After this, William can’t decide which of his children or the goat is the witch, so he locks them all in a barn outside. That night, the witch comes into the barn and starts to feed off of the cow. As this is happening, Katherine has a vision that her deceased children are there with her. She starts to breastfeed the baby, and then it turns out to be a crow pecking at her breast.
When William goes outside, the side of the barn has been destroyed, the two little children are dead, and Thomasin is the only one alive. Then, the Black Phillip charges William and he dies. Katherine begins to attack Thomasin, and in self-defense, she takes a knife and kills her mother.
Thomasin then goes in the house, covers herself in a blanket, then falls asleep. She wakes up and begins talking to the Black Phillip, asking him to talk to her like he talked to her little brother and sister. And just when you think she’s gone off the deep end, he does start speaking to her. The Black Phillip is indeed the devil, and then she indeed signs her soul away to him.
She then walks into the forest, naked, and finds a group of other naked witches dancing around a fire. They all begin to levitate high among the trees, and Thomasin is laughing as she begins to levitate too.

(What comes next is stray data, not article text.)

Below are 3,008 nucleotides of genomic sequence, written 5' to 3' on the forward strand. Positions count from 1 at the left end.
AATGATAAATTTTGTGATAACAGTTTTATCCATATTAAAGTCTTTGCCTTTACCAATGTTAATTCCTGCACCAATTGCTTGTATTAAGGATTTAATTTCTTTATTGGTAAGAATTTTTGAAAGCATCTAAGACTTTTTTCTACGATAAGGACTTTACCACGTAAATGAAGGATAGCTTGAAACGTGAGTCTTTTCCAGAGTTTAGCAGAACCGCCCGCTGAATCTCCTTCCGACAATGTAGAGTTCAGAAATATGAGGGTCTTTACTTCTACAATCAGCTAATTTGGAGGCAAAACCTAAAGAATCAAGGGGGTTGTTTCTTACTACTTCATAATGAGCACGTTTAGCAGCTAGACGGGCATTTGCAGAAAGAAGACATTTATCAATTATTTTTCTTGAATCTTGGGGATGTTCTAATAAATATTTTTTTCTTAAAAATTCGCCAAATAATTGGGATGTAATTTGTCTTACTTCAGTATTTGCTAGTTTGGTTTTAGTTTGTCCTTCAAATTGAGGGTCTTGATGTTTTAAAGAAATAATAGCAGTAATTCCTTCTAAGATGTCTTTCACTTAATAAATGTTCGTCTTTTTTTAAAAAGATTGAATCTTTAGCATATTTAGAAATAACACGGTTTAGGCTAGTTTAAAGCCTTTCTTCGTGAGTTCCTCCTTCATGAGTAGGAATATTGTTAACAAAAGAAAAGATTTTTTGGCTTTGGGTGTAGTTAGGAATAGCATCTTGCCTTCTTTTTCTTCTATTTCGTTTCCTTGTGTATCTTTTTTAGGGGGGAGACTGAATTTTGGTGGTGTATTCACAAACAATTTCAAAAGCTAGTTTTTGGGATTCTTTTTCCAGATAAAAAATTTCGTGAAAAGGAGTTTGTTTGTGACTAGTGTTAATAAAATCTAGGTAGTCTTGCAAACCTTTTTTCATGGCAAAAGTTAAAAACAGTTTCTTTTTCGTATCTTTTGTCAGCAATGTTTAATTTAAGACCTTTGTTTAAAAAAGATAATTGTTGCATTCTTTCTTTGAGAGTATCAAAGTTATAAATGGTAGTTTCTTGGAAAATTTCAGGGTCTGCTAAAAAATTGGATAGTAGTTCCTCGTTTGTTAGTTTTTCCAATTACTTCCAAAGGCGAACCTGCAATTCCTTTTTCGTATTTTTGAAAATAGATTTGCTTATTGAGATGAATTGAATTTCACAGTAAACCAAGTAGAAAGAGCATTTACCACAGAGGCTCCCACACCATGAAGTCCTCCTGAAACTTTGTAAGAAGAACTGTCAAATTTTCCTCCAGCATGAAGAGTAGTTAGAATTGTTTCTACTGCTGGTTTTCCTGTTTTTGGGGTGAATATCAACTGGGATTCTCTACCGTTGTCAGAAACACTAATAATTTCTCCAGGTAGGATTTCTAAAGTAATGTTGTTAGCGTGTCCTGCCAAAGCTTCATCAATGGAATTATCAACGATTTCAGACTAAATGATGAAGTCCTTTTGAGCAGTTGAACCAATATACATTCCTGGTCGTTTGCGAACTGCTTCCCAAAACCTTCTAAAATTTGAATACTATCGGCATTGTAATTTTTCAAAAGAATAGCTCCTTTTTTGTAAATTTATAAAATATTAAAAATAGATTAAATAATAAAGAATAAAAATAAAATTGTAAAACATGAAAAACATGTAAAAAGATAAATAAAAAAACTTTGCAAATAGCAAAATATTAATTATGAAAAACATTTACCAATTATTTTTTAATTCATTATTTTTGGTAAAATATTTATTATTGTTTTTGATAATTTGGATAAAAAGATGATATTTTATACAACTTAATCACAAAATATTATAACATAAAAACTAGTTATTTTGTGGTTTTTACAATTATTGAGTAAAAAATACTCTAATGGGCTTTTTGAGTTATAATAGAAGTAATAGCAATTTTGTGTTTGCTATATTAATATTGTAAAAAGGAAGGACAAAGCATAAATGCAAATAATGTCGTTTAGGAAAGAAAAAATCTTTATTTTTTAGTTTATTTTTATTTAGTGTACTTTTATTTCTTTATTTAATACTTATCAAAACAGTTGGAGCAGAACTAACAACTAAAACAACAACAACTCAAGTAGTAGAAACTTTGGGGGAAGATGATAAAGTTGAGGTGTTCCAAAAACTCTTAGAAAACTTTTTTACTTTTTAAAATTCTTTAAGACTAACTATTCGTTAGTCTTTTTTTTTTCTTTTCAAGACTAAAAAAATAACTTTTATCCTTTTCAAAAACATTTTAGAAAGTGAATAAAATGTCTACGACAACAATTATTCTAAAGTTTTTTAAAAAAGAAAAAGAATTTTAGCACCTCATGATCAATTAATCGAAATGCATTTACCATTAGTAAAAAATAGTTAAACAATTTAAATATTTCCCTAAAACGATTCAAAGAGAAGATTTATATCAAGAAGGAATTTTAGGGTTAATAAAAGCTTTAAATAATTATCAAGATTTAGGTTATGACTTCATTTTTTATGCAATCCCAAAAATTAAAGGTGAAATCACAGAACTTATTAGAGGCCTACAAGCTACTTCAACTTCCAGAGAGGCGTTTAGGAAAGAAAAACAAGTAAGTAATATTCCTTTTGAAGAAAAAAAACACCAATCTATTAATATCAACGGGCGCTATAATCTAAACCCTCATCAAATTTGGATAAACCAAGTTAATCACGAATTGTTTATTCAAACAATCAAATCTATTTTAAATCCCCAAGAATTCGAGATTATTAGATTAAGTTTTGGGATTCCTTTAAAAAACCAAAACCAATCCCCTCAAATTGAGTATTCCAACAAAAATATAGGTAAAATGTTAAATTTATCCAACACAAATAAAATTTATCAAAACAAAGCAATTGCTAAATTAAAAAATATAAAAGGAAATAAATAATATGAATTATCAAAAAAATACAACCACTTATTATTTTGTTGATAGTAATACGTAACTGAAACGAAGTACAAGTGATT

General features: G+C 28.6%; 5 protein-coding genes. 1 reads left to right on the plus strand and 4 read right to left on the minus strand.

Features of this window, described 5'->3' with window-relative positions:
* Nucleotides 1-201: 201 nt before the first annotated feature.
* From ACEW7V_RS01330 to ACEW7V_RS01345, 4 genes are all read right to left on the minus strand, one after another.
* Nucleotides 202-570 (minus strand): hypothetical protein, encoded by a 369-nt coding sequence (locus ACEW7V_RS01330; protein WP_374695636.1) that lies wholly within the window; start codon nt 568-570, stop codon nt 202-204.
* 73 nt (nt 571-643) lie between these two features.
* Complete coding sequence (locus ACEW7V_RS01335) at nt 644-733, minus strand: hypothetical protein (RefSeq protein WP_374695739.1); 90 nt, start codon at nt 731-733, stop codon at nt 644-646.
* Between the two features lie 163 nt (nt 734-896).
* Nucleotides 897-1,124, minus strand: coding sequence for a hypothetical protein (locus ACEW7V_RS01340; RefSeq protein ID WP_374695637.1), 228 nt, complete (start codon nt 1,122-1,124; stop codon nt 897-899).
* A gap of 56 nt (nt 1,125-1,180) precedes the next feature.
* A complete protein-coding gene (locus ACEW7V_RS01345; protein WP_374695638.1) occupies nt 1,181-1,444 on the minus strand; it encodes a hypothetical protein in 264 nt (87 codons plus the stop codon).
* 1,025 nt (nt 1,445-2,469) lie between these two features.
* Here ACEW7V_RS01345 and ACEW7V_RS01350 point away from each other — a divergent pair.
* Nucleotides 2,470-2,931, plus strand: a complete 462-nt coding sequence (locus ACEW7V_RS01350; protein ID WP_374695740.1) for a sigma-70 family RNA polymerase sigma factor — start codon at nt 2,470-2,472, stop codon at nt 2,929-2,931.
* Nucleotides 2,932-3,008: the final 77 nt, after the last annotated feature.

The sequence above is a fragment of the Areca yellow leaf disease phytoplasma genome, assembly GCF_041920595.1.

End of movie.
I really enjoyed the movie, but the ending really pissed me off. I don’t always get pissed by inaccurate portrayals of witches, but this one really got me.
The horrific truths of life as a Puritan in the 1600s made this inaccurate portrayal of witches especially terrible. Let’s take a look as to why a folktale like this was created in the first place.
When the pilgrims came to America, they did so in order to practice their religion freely. They believed that the Church of England was no longer following Jesus’ teachings, and so they left. Most of the pilgrims practiced Calvinism, or the denomination of Christianity that followed John Calvin’s teachings. So, one can imagine that since the pilgrims risked their lives to find a new place to live where they could practice their religion, clinging to their religion would be of utmost importance. Furthermore, trying to survive in a new world where the group of people completely rebuilds their culture and society requires extremely rigid societal roles to be kept. Folktales like the one presented in the movie helped to keep people within their societal roles, and provides a scapegoat. If something bad were to happen, it gives the people something to blame and it also gives a sense of control. When things go wrong, you can pray or do a sacrifice to God, allowing you to feel like you are being proactive in a chaotic situation. It also keeps people safe: If you believe there is a witch in the woods, you’d stay out of the woods, which would also protect you from real evils, such as wolves, bears, hurting yourself and getting infections, which was a huge cause of death, etc. Finally, folktales like these also serve as a good boogeyman story to tell your children in order for them to behave or to buy into the religious/societal rules that they need to follow.